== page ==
It was 2016, I was 22 years old and looking for stability. After I graduated at 21, I worked in the Civil Service for a year, and then took 10 months off to travel more and work part-time. As I was about to turn 23, I decided I needed to make strides towards building a career for myself again, thus I found myself filling out an application online for a popular fast-track teacher training programme.
I have always been good with children by virtue of becoming both an aunt and big sister aged 6. I loved to help young people excel, and particularly wanted to do something meaningful on a day-to-day basis. ‘You’d be such a great teacher’ was a common compliment for me since I was very young. This, combined with the scepticism of office jobs I’d developed after working in the Civil Service, filled me with the buzz and depth of career that I was looking for.
The teacher training programme I was on places participants in schools in some of the most economically challenging areas of the country. It is notorious for its intense and unforgiving nature. Students largely come from very low-income backgrounds, have learning difficulties, mental health issues and have been failed by the state in so many ways. As someone who could relate, I wanted to give this everything – I didn’t see it as a job, but a mission to make change. After a gruelling 6 weeks of training in the summer, I started in September, fresh-faced, positive and not naïve in any way to the challenges ahead of me. I had heard the stories. People dropped out, people left teaching and never returned, people developed mental health issues. I just didn’t think it would ever be someone with my determination or drive. I just didn’t think that could be me.
After my first term, I was mentally and physically drained. I’d been working until ridiculous hours of the morning to prepare resources and lessons. I’d been waking up a few hours later to face the hour and a half commute on Southern Rail. When I got to work, the disorganisation, lack of staffing and lack of money directly affected me every day. I was being made to do things that I had no idea I shouldn’t have been doing until I called my Union. My mentors were unsupportive, and I was often met with ‘we all had to do this once’. Any attempts to relieve my unjust workload were half-hearted and unfulfilled. I kept telling myself every morning why I was doing this. I kept imagining all the times my younger brother had told me that his teacher just didn’t come back one day. I kept thinking about all the times in their lives the kids I taught had people who had given up on them, and I was determined to keep going. ‘It gets better, it gets better’ was my daily mantra.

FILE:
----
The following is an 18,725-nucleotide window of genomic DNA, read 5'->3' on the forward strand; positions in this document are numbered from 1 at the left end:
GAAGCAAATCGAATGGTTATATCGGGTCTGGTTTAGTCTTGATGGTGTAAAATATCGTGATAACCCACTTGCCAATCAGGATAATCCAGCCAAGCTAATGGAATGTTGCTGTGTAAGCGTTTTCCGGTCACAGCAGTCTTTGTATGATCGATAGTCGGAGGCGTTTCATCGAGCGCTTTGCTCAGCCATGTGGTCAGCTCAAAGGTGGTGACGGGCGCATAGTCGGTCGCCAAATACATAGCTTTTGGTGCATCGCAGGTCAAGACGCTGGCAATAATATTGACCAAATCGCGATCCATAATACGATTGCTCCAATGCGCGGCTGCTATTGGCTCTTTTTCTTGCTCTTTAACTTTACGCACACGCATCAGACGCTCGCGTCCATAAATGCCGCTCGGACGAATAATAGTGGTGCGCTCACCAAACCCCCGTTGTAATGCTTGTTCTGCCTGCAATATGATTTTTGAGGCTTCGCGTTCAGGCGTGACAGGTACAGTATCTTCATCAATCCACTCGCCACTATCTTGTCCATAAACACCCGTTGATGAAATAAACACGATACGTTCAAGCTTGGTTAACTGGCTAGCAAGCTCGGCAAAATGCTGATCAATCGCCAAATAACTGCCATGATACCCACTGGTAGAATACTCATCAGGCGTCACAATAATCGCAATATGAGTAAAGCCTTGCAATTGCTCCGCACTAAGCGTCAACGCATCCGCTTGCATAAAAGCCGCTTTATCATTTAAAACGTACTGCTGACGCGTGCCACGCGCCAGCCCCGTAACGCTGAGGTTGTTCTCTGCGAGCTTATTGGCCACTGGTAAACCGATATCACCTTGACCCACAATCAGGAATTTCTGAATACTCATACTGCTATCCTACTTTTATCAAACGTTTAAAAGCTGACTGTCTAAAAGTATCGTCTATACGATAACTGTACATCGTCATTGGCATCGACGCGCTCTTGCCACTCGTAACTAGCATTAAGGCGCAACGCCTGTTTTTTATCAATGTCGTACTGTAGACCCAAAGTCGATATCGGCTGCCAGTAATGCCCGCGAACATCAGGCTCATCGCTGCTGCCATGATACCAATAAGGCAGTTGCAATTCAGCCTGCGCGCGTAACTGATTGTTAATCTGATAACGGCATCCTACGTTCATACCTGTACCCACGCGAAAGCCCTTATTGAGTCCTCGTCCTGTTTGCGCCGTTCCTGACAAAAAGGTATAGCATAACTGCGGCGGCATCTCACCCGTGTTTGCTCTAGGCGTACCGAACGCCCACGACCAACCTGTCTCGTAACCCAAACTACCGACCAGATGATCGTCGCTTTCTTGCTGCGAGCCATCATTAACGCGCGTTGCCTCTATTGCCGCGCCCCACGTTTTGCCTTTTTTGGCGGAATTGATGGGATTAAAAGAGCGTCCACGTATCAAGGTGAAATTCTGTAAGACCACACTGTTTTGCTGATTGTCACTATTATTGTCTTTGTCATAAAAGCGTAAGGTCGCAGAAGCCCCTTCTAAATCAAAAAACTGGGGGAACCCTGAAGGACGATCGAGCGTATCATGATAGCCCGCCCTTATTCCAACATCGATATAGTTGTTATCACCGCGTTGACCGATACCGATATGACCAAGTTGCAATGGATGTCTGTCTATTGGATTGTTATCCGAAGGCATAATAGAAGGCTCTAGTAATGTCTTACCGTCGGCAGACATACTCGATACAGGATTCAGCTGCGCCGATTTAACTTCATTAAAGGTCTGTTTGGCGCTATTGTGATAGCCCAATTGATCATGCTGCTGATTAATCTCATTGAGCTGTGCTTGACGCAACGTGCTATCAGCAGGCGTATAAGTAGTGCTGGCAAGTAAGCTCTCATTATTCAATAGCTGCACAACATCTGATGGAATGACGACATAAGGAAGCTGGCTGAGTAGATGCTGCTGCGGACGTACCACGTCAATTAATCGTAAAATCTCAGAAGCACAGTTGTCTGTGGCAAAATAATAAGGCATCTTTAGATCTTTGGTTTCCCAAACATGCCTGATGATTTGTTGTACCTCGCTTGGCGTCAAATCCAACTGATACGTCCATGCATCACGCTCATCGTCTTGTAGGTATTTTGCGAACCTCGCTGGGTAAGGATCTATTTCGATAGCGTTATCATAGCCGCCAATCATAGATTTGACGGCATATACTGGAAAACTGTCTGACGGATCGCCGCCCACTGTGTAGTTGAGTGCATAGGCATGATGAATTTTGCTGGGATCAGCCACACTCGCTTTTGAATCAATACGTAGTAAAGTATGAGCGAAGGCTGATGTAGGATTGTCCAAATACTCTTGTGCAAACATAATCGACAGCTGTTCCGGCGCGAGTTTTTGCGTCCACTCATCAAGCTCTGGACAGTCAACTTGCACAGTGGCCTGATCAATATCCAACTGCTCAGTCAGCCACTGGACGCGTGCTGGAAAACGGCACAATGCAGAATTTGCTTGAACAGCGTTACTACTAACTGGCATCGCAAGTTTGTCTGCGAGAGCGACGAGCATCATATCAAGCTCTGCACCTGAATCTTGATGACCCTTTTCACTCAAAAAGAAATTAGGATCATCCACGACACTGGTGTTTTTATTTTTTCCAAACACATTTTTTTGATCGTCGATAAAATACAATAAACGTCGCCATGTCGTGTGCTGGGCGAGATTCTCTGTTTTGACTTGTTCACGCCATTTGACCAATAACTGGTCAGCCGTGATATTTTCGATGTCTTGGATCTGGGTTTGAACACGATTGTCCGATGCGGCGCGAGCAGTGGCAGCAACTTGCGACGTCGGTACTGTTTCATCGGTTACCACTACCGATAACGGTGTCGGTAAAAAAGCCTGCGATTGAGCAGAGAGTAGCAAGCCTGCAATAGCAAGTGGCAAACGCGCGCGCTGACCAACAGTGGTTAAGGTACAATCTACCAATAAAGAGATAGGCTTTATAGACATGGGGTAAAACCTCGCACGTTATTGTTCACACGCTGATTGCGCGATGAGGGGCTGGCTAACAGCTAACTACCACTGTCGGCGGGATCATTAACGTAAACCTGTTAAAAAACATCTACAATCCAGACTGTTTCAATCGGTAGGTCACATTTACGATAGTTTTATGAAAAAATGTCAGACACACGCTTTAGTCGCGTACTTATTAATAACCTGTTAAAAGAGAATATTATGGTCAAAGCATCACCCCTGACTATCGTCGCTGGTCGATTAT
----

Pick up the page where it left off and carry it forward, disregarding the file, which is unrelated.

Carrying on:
As the next term passed by, I was becoming further and further removed from the person I was in September. I developed severe sleeping problems and anxiety, which soon took over my life. I would just ignore my phone/friends/family constantly and cancel on plans because I was so exhausted. I couldn’t face the question ‘how are you?’. I have had my fair share of instances in life which developed me into a resilient woman, but the extreme scrutiny I faced as a teacher, and the demands on my time had turned me into a shadow of myself. Though I had made efforts to separate myself from work, the damage was done.
I don’t know how, but I finished the year and qualified. I had done extremely well; 96% of my GCSE students got A*-C grades, my other classes had made good progress and the vision that kept me going all those mornings had come to fruition. I had every intention of going again in September, to complete my NQT. But something wasn’t right.
All summer, I couldn’t sleep. Even though I felt a bit more rested, and the techniques I had learnt in therapy to manage my anxiety did help, when I went back in September, I was a shadow of myself. I had no energy, and with an Ofsted inspection imminent, there was no time to rest. We were worked to the ground. My new line manager, for all her efforts, was heavily pregnant and couldn’t support me in all the ways I needed. By half-term, I was crying myself to sleep, and waking up and crying myself to work. In the last week before Christmas holidays, I was sat down, and told that despite the figures showing that I was making outstanding progress with my classes, my ‘absence’ was not sufficient. I had no energy to argue. There were so many ways the school had failed me, through incompetency, through bullying and through exploitation, and I had nothing left of my soul to give to them. The kids at this point couldn’t be my priority anymore. I had to be my own priority.
In January 2018, I went to my doctor, and was signed off for a total of 3 ½ months, by a very irate doctor who said he’d seen this time and time again. In February 2018 I resigned.
I was too young to go into teaching, and the current environment for young teachers allows you to be exploited. I have read one-too many blogs about trainee teachers in their first 3 years of teaching and the onslaught of mental health issues. Its ok to do a well-meaning job but remember your worth. You shouldn’t frequently do things that should be another job-role. You should think that being a teacher is the same as being a charity. Yes children need you, but not the shadow of you. I know it’s dangerous to tell people not to teach, and of course I don’t mean that for everyone, but maybe a bigger teacher shortage is what is needed for our government to make a change.
Do something for yourself in your twenties
This post was written by Rose Winter